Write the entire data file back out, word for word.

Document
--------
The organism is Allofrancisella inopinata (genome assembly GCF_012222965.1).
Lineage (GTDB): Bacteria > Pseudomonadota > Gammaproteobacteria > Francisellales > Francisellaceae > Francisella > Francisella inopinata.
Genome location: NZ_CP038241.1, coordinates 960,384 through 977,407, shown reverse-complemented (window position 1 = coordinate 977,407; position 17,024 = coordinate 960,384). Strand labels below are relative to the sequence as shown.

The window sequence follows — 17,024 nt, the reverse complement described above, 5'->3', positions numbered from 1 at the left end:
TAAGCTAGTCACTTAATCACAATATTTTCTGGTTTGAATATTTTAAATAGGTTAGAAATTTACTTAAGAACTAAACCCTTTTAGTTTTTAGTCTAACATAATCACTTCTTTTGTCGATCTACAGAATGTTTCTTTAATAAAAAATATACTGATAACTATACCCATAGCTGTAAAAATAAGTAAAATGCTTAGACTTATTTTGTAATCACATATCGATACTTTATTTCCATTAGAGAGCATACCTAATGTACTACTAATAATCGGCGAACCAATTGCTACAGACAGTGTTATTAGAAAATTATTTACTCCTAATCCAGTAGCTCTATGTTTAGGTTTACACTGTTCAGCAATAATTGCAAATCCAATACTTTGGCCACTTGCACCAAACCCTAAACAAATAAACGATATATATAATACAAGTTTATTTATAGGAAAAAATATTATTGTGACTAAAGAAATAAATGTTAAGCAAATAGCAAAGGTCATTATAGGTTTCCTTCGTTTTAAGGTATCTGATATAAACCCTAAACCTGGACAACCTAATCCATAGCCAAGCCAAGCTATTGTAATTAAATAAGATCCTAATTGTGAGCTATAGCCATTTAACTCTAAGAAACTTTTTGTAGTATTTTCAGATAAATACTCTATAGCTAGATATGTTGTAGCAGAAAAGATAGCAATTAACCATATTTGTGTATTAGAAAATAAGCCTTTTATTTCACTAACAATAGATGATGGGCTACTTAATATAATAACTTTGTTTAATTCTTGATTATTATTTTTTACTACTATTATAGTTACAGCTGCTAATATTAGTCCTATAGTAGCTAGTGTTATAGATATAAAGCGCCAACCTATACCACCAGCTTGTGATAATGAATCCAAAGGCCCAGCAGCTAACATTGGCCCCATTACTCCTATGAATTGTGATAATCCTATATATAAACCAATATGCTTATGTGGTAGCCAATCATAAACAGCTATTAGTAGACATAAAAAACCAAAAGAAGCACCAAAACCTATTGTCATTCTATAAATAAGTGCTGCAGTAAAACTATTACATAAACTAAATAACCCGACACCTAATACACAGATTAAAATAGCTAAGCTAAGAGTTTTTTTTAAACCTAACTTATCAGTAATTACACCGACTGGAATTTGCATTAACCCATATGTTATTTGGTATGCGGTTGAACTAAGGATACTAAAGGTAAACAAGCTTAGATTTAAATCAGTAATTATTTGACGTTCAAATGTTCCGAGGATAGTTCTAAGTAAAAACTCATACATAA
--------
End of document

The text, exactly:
The organism is Allofrancisella inopinata (genome assembly GCF_012222965.1).
Lineage (GTDB): Bacteria > Pseudomonadota > Gammaproteobacteria > Francisellales > Francisellaceae > Francisella > Francisella inopinata.
Genome location: NZ_CP038241.1, coordinates 960,384 through 977,407, shown reverse-complemented (window position 1 = coordinate 977,407; position 17,024 = coordinate 960,384). Strand labels below are relative to the sequence as shown.

The window sequence follows — 17,024 nt, the reverse complement described above, 5'->3', positions numbered from 1 at the left end:
TAAGCTAGTCACTTAATCACAATATTTTCTGGTTTGAATATTTTAAATAGGTTAGAAATTTACTTAAGAACTAAACCCTTTTAGTTTTTAGTCTAACATAATCACTTCTTTTGTCGATCTACAGAATGTTTCTTTAATAAAAAATATACTGATAACTATACCCATAGCTGTAAAAATAAGTAAAATGCTTAGACTTATTTTGTAATCACATATCGATACTTTATTTCCATTAGAGAGCATACCTAATGTACTACTAATAATCGGCGAACCAATTGCTACAGACAGTGTTATTAGAAAATTATTTACTCCTAATCCAGTAGCTCTATGTTTAGGTTTACACTGTTCAGCAATAATTGCAAATCCAATACTTTGGCCACTTGCACCAAACCCTAAACAAATAAACGATATATATAATACAAGTTTATTTATAGGAAAAAATATTATTGTGACTAAAGAAATAAATGTTAAGCAAATAGCAAAGGTCATTATAGGTTTCCTTCGTTTTAAGGTATCTGATATAAACCCTAAACCTGGACAACCTAATCCATAGCCAAGCCAAGCTATTGTAATTAAATAAGATCCTAATTGTGAGCTATAGCCATTTAACTCTAAGAAACTTTTTGTAGTATTTTCAGATAAATACTCTATAGCTAGATATGTTGTAGCAGAAAAGATAGCAATTAACCATATTTGTGTATTAGAAAATAAGCCTTTTATTTCACTAACAATAGATGATGGGCTACTTAATATAATAACTTTGTTTAATTCTTGATTATTATTTTTTACTACTATTATAGTTACAGCTGCTAATATTAGTCCTATAGTAGCTAGTGTTATAGATATAAAGCGCCAACCTATACCACCAGCTTGTGATAATGAATCCAAAGGCCCAGCAGCTAACATTGGCCCCATTACTCCTATGAATTGTGATAATCCTATATATAAACCAATATGCTTATGTGGTAGCCAATCATAAACAGCTATTAGTAGACATAAAAAACCAAAAGAAGCACCAAAACCTATTGTCATTCTATAAATAAGTGCTGCAGTAAAACTATTACATAAACTAAATAACCCGACACCTAATACACAGATTAAAATAGCTAAGCTAAGAGTTTTTTTTAAACCTAACTTATCAGTAATTACACCGACTGGAATTTGCATTAACCCATATGTTATTTGGTATGCGGTTGAACTAAGGATACTAAAGGTAAACAAGCTTAGATTTAAATCAGTAATTATTTGACGTTCAAATGTTCCGAGGATAGTTCTAAGTAAAAACTCATACATAA